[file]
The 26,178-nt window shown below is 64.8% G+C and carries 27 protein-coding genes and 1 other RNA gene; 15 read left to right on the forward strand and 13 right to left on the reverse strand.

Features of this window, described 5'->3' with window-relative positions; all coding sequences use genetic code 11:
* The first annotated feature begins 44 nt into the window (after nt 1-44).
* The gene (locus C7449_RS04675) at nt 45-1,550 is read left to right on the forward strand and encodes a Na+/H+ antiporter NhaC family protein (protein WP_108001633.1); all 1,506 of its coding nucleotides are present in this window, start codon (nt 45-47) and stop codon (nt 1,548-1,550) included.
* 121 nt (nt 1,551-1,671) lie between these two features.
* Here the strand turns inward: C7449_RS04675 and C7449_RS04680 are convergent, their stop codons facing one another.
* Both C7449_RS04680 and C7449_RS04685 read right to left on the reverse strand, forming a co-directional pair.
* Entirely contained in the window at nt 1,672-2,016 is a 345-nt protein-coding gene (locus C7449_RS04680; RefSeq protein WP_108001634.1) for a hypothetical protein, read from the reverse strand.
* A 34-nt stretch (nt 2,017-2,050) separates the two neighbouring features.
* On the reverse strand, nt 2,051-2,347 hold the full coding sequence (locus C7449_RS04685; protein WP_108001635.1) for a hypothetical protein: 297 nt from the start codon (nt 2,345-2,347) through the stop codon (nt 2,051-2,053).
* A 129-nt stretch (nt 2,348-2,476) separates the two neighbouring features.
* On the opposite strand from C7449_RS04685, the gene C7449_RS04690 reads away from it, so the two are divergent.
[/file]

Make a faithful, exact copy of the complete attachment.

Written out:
The 26,178-nt window shown below is 64.8% G+C and carries 27 protein-coding genes and 1 other RNA gene; 15 read left to right on the forward strand and 13 right to left on the reverse strand.

Features of this window, described 5'->3' with window-relative positions; all coding sequences use genetic code 11:
* The first annotated feature begins 44 nt into the window (after nt 1-44).
* The gene (locus C7449_RS04675) at nt 45-1,550 is read left to right on the forward strand and encodes a Na+/H+ antiporter NhaC family protein (protein WP_108001633.1); all 1,506 of its coding nucleotides are present in this window, start codon (nt 45-47) and stop codon (nt 1,548-1,550) included.
* 121 nt (nt 1,551-1,671) lie between these two features.
* Here the strand turns inward: C7449_RS04675 and C7449_RS04680 are convergent, their stop codons facing one another.
* Both C7449_RS04680 and C7449_RS04685 read right to left on the reverse strand, forming a co-directional pair.
* Entirely contained in the window at nt 1,672-2,016 is a 345-nt protein-coding gene (locus C7449_RS04680; RefSeq protein WP_108001634.1) for a hypothetical protein, read from the reverse strand.
* A 34-nt stretch (nt 2,017-2,050) separates the two neighbouring features.
* On the reverse strand, nt 2,051-2,347 hold the full coding sequence (locus C7449_RS04685; protein WP_108001635.1) for a hypothetical protein: 297 nt from the start codon (nt 2,345-2,347) through the stop codon (nt 2,051-2,053).
* A 129-nt stretch (nt 2,348-2,476) separates the two neighbouring features.
* On the opposite strand from C7449_RS04685, the gene C7449_RS04690 reads away from it, so the two are divergent.